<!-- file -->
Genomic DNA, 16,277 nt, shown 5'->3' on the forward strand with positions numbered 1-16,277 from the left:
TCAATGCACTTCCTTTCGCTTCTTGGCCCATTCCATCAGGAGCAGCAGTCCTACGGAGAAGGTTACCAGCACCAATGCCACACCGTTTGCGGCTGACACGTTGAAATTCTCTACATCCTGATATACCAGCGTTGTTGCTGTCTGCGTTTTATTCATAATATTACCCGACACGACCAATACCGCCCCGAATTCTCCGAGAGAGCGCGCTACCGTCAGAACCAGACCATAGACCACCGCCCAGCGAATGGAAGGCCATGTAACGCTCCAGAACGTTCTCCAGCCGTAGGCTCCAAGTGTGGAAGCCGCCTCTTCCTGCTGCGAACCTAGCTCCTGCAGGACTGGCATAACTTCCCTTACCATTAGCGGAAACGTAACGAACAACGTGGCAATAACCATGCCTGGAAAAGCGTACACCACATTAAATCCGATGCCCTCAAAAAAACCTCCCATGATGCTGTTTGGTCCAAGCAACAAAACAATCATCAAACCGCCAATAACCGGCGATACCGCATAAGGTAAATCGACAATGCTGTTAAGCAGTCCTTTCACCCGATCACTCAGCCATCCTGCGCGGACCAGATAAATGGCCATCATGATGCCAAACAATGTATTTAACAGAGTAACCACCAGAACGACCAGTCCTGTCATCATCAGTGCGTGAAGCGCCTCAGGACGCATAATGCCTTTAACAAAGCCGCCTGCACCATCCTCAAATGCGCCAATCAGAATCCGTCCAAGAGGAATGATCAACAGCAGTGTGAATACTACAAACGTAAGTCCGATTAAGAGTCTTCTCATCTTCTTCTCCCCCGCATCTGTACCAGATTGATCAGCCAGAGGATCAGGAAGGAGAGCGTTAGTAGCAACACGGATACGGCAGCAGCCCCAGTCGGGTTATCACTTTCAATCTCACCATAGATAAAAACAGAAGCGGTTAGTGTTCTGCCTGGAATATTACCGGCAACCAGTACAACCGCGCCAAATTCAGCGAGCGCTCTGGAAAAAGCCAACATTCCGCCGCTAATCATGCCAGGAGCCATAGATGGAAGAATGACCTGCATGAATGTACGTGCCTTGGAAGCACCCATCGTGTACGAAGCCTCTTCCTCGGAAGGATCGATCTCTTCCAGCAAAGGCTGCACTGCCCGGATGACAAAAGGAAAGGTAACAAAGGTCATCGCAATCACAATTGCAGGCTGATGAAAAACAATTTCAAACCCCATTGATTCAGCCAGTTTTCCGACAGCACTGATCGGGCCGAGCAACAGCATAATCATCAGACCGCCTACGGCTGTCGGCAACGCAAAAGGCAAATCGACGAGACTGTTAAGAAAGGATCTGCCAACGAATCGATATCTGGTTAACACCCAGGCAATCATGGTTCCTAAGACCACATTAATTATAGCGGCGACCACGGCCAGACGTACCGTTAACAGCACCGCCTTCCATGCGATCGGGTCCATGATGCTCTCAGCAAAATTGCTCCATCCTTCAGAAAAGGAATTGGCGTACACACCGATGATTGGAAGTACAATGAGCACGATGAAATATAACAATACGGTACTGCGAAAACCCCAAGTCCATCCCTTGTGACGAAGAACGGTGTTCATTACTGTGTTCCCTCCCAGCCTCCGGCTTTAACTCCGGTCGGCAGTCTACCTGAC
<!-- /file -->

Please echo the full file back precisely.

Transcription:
Genomic DNA, 16,277 nt, shown 5'->3' on the forward strand with positions numbered 1-16,277 from the left:
TCAATGCACTTCCTTTCGCTTCTTGGCCCATTCCATCAGGAGCAGCAGTCCTACGGAGAAGGTTACCAGCACCAATGCCACACCGTTTGCGGCTGACACGTTGAAATTCTCTACATCCTGATATACCAGCGTTGTTGCTGTCTGCGTTTTATTCATAATATTACCCGACACGACCAATACCGCCCCGAATTCTCCGAGAGAGCGCGCTACCGTCAGAACCAGACCATAGACCACCGCCCAGCGAATGGAAGGCCATGTAACGCTCCAGAACGTTCTCCAGCCGTAGGCTCCAAGTGTGGAAGCCGCCTCTTCCTGCTGCGAACCTAGCTCCTGCAGGACTGGCATAACTTCCCTTACCATTAGCGGAAACGTAACGAACAACGTGGCAATAACCATGCCTGGAAAAGCGTACACCACATTAAATCCGATGCCCTCAAAAAAACCTCCCATGATGCTGTTTGGTCCAAGCAACAAAACAATCATCAAACCGCCAATAACCGGCGATACCGCATAAGGTAAATCGACAATGCTGTTAAGCAGTCCTTTCACCCGATCACTCAGCCATCCTGCGCGGACCAGATAAATGGCCATCATGATGCCAAACAATGTATTTAACAGAGTAACCACCAGAACGACCAGTCCTGTCATCATCAGTGCGTGAAGCGCCTCAGGACGCATAATGCCTTTAACAAAGCCGCCTGCACCATCCTCAAATGCGCCAATCAGAATCCGTCCAAGAGGAATGATCAACAGCAGTGTGAATACTACAAACGTAAGTCCGATTAAGAGTCTTCTCATCTTCTTCTCCCCCGCATCTGTACCAGATTGATCAGCCAGAGGATCAGGAAGGAGAGCGTTAGTAGCAACACGGATACGGCAGCAGCCCCAGTCGGGTTATCACTTTCAATCTCACCATAGATAAAAACAGAAGCGGTTAGTGTTCTGCCTGGAATATTACCGGCAACCAGTACAACCGCGCCAAATTCAGCGAGCGCTCTGGAAAAAGCCAACATTCCGCCGCTAATCATGCCAGGAGCCATAGATGGAAGAATGACCTGCATGAATGTACGTGCCTTGGAAGCACCCATCGTGTACGAAGCCTCTTCCTCGGAAGGATCGATCTCTTCCAGCAAAGGCTGCACTGCCCGGATGACAAAAGGAAAGGTAACAAAGGTCATCGCAATCACAATTGCAGGCTGATGAAAAACAATTTCAAACCCCATTGATTCAGCCAGTTTTCCGACAGCACTGATCGGGCCGAGCAACAGCATAATCATCAGACCGCCTACGGCTGTCGGCAACGCAAAAGGCAAATCGACGAGACTGTTAAGAAAGGATCTGCCAACGAATCGATATCTGGTTAACACCCAGGCAATCATGGTTCCTAAGACCACATTAATTATAGCGGCGACCACGGCCAGACGTACCGTTAACAGCACCGCCTTCCATGCGATCGGGTCCATGATGCTCTCAGCAAAATTGCTCCATCCTTCAGAAAAGGAATTGGCGTACACACCGATGATTGGAAGTACAATGAGCACGATGAAATATAACAATACGGTACTGCGAAAACCCCAAGTCCATCCCTTGTGACGAAGAACGGTGTTCATTACTGTGTTCCCTCCCAGCCTCCGGCTTTAACTCCGGTCGGCAGTCTACCTGAC